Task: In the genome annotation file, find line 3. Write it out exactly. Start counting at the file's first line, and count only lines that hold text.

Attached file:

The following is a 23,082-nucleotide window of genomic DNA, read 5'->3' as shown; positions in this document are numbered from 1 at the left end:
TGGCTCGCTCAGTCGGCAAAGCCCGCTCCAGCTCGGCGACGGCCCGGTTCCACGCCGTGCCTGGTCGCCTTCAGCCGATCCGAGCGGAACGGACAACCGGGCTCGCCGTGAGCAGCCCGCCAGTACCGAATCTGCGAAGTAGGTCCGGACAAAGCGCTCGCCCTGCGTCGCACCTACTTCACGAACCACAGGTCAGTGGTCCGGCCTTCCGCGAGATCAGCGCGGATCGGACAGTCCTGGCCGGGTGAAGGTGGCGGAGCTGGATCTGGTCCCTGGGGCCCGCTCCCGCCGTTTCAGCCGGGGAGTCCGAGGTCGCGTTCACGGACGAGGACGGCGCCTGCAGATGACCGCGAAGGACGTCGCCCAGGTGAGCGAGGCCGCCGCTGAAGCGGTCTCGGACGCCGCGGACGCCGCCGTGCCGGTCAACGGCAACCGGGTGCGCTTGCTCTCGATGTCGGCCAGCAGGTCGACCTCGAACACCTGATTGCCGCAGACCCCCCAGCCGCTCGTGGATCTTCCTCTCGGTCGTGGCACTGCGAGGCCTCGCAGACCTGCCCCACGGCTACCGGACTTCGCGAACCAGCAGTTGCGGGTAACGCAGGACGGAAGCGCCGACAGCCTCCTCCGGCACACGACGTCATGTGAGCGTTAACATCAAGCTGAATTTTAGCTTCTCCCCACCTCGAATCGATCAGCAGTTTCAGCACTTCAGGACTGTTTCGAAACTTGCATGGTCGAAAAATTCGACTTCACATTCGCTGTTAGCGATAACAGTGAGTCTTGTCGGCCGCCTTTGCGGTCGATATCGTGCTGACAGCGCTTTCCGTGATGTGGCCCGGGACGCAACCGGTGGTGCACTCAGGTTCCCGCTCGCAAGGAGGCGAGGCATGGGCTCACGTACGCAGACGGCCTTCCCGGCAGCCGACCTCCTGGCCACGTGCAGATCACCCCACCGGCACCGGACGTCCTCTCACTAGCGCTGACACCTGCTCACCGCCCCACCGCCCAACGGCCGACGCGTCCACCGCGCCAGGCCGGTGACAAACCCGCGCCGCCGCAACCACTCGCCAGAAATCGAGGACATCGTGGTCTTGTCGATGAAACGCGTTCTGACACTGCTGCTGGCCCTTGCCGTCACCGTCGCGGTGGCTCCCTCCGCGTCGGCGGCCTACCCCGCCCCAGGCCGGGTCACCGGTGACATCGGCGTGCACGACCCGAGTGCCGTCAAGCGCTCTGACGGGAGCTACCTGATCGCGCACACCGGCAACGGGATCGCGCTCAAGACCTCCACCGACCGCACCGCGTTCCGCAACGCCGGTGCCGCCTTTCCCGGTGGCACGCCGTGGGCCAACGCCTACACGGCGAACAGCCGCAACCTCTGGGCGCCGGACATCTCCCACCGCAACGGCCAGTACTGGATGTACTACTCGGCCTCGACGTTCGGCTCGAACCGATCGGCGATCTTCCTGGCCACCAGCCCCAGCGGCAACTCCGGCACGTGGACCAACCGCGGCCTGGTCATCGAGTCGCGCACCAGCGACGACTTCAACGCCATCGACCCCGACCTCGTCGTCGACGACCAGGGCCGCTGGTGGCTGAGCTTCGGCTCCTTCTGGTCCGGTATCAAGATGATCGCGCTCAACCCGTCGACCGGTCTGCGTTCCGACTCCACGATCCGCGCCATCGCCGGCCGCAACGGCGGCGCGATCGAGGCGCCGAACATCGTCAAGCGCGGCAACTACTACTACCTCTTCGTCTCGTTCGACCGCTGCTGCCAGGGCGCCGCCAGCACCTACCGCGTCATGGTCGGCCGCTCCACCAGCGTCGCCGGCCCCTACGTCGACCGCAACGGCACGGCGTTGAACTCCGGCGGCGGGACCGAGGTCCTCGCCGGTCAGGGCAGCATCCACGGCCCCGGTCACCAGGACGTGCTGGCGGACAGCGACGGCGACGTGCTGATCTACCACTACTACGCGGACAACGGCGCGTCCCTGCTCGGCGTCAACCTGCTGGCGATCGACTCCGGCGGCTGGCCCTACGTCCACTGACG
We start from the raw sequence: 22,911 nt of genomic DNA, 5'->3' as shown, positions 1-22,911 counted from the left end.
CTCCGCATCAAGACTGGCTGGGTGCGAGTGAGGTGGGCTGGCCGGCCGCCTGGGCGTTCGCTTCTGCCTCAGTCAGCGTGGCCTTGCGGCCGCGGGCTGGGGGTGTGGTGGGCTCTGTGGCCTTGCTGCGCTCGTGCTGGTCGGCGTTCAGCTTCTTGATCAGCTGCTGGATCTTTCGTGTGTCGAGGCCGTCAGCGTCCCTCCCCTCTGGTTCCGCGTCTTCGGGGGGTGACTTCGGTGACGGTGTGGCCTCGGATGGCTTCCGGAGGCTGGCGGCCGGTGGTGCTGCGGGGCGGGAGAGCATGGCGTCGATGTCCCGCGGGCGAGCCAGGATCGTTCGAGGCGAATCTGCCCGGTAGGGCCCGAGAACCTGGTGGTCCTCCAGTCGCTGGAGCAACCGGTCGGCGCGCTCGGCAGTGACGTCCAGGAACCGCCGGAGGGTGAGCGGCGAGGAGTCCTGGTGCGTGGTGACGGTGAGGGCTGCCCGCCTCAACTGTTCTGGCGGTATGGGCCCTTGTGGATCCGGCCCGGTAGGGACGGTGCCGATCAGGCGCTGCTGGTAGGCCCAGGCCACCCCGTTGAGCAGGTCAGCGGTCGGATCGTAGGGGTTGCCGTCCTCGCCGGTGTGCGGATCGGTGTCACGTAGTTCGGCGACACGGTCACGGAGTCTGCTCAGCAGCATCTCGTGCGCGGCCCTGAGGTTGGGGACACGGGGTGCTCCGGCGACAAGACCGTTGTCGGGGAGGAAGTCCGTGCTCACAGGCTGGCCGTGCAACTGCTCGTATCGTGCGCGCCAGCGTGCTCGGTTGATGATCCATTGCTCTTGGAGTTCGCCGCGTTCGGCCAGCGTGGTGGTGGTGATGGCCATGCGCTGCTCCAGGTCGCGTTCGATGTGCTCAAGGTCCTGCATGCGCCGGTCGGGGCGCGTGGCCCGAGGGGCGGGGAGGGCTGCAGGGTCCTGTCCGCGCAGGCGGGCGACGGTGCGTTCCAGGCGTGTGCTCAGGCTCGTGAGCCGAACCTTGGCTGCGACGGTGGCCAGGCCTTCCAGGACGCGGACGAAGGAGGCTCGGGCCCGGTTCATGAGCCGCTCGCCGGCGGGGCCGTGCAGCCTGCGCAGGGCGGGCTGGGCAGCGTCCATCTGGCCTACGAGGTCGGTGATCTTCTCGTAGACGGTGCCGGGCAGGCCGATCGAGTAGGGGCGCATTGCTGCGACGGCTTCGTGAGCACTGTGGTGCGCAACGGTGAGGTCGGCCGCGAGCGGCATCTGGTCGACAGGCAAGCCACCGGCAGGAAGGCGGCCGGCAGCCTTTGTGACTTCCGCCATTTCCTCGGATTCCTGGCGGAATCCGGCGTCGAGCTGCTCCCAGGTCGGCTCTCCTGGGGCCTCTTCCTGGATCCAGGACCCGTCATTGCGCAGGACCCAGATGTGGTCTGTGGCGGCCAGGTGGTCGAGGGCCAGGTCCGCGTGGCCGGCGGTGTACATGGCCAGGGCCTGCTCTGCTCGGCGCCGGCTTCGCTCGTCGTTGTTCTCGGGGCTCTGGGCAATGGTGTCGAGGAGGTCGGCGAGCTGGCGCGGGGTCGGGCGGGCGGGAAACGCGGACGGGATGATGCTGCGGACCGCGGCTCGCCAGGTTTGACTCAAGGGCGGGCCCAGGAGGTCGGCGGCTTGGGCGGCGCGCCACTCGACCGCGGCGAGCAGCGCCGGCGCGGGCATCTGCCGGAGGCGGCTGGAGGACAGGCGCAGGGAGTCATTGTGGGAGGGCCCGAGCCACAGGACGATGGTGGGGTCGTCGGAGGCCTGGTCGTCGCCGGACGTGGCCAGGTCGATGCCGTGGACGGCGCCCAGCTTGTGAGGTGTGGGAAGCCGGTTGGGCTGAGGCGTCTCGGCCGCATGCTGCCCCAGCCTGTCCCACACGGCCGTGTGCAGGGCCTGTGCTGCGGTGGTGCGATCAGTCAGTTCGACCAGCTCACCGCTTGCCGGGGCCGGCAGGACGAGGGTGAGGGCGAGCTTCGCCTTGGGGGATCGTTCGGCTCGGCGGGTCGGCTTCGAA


We start from the raw sequence: 22,911 nt of genomic DNA, 5'->3' as shown, positions 1-22,911 counted from the left end.